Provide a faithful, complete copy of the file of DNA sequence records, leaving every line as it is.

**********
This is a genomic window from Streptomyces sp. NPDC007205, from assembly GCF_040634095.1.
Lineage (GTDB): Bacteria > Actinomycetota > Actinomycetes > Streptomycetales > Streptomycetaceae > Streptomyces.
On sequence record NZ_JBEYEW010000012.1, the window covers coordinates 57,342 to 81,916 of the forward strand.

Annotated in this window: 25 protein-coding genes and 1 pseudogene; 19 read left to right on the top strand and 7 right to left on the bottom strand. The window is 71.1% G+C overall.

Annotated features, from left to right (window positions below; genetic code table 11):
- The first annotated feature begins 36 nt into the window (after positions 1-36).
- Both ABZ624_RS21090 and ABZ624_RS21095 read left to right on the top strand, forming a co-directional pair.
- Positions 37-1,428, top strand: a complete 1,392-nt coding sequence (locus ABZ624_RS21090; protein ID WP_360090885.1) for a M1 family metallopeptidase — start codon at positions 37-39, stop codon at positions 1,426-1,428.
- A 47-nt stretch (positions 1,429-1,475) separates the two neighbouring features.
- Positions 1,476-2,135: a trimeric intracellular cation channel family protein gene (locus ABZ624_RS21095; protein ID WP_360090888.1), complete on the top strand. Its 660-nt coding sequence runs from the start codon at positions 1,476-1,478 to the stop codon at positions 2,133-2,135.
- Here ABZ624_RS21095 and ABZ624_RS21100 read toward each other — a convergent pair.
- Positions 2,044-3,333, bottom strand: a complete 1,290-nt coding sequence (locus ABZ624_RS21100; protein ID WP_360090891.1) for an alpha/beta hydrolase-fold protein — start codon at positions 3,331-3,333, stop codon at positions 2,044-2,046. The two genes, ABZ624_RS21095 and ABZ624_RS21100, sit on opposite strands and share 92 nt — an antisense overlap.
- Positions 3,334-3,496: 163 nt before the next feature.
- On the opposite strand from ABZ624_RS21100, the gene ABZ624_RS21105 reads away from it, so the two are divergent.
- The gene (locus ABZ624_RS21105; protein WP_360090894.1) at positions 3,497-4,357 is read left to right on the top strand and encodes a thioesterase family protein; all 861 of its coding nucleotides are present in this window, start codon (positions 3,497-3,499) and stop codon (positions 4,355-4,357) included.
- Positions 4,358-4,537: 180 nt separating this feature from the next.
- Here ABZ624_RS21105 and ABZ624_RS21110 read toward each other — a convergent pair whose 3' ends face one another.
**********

This is a genomic window from Streptomyces sp. NPDC007205, from assembly GCF_040634095.1.
Lineage (GTDB): Bacteria > Actinomycetota > Actinomycetes > Streptomycetales > Streptomycetaceae > Streptomyces.
On sequence record NZ_JBEYEW010000012.1, the window covers coordinates 57,342 to 81,916 of the forward strand.

Annotated in this window: 25 protein-coding genes and 1 pseudogene; 19 read left to right on the top strand and 7 right to left on the bottom strand. The window is 71.1% G+C overall.

Annotated features, from left to right (window positions below; genetic code table 11):
- The first annotated feature begins 36 nt into the window (after positions 1-36).
- Both ABZ624_RS21090 and ABZ624_RS21095 read left to right on the top strand, forming a co-directional pair.
- Positions 37-1,428, top strand: a complete 1,392-nt coding sequence (locus ABZ624_RS21090; protein ID WP_360090885.1) for a M1 family metallopeptidase — start codon at positions 37-39, stop codon at positions 1,426-1,428.
- A 47-nt stretch (positions 1,429-1,475) separates the two neighbouring features.
- Positions 1,476-2,135: a trimeric intracellular cation channel family protein gene (locus ABZ624_RS21095; protein ID WP_360090888.1), complete on the top strand. Its 660-nt coding sequence runs from the start codon at positions 1,476-1,478 to the stop codon at positions 2,133-2,135.
- Here ABZ624_RS21095 and ABZ624_RS21100 read toward each other — a convergent pair.
- Positions 2,044-3,333, bottom strand: a complete 1,290-nt coding sequence (locus ABZ624_RS21100; protein ID WP_360090891.1) for an alpha/beta hydrolase-fold protein — start codon at positions 3,331-3,333, stop codon at positions 2,044-2,046. The two genes, ABZ624_RS21095 and ABZ624_RS21100, sit on opposite strands and share 92 nt — an antisense overlap.
- Positions 3,334-3,496: 163 nt before the next feature.
- On the opposite strand from ABZ624_RS21100, the gene ABZ624_RS21105 reads away from it, so the two are divergent.
- The gene (locus ABZ624_RS21105; protein WP_360090894.1) at positions 3,497-4,357 is read left to right on the top strand and encodes a thioesterase family protein; all 861 of its coding nucleotides are present in this window, start codon (positions 3,497-3,499) and stop codon (positions 4,355-4,357) included.
- Positions 4,358-4,537: 180 nt separating this feature from the next.
- Here ABZ624_RS21105 and ABZ624_RS21110 read toward each other — a convergent pair whose 3' ends face one another.